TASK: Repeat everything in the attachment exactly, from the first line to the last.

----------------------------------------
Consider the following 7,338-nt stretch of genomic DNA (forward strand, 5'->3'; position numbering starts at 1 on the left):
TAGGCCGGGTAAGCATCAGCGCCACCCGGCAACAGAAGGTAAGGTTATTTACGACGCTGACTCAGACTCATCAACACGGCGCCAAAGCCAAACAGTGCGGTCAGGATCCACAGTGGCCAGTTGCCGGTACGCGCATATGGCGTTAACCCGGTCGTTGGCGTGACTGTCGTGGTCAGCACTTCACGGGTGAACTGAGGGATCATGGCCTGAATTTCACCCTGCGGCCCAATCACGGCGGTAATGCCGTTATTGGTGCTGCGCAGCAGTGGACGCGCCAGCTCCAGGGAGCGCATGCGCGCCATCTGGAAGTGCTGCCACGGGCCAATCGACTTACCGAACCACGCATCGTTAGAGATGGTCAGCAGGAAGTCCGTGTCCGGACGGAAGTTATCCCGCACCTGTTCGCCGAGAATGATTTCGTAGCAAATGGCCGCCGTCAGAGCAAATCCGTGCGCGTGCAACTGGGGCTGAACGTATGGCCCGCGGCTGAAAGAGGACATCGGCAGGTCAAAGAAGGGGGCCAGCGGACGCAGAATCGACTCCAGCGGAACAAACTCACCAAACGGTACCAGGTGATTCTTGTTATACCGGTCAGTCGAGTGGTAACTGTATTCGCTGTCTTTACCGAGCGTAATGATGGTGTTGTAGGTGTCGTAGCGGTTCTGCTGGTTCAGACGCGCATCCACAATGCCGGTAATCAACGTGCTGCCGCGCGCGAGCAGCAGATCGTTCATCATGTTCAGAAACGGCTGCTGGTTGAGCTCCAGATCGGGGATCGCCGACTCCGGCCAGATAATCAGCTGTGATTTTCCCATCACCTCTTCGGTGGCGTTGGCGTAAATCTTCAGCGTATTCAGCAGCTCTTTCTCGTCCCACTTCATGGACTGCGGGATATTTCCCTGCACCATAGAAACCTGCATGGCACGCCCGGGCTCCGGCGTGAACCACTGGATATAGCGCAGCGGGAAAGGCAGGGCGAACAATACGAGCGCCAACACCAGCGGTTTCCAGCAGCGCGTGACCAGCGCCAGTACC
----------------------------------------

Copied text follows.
Consider the following 7,338-nt stretch of genomic DNA (forward strand, 5'->3'; position numbering starts at 1 on the left):
TAGGCCGGGTAAGCATCAGCGCCACCCGGCAACAGAAGGTAAGGTTATTTACGACGCTGACTCAGACTCATCAACACGGCGCCAAAGCCAAACAGTGCGGTCAGGATCCACAGTGGCCAGTTGCCGGTACGCGCATATGGCGTTAACCCGGTCGTTGGCGTGACTGTCGTGGTCAGCACTTCACGGGTGAACTGAGGGATCATGGCCTGAATTTCACCCTGCGGCCCAATCACGGCGGTAATGCCGTTATTGGTGCTGCGCAGCAGTGGACGCGCCAGCTCCAGGGAGCGCATGCGCGCCATCTGGAAGTGCTGCCACGGGCCAATCGACTTACCGAACCACGCATCGTTAGAGATGGTCAGCAGGAAGTCCGTGTCCGGACGGAAGTTATCCCGCACCTGTTCGCCGAGAATGATTTCGTAGCAAATGGCCGCCGTCAGAGCAAATCCGTGCGCGTGCAACTGGGGCTGAACGTATGGCCCGCGGCTGAAAGAGGACATCGGCAGGTCAAAGAAGGGGGCCAGCGGACGCAGAATCGACTCCAGCGGAACAAACTCACCAAACGGTACCAGGTGATTCTTGTTATACCGGTCAGTCGAGTGGTAACTGTATTCGCTGTCTTTACCGAGCGTAATGATGGTGTTGTAGGTGTCGTAGCGGTTCTGCTGGTTCAGACGCGCATCCACAATGCCGGTAATCAACGTGCTGCCGCGCGCGAGCAGCAGATCGTTCATCATGTTCAGAAACGGCTGCTGGTTGAGCTCCAGATCGGGGATCGCCGACTCCGGCCAGATAATCAGCTGTGATTTTCCCATCACCTCTTCGGTGGCGTTGGCGTAAATCTTCAGCGTATTCAGCAGCTCTTTCTCGTCCCACTTCATGGACTGCGGGATATTTCCCTGCACCATAGAAACCTGCATGGCACGCCCGGGCTCCGGCGTGAACCACTGGATATAGCGCAGCGGGAAAGGCAGGGCGAACAATACGAGCGCCAACACCAGCGGTTTCCAGCAGCGCGTGACCAGCGCCAGTACC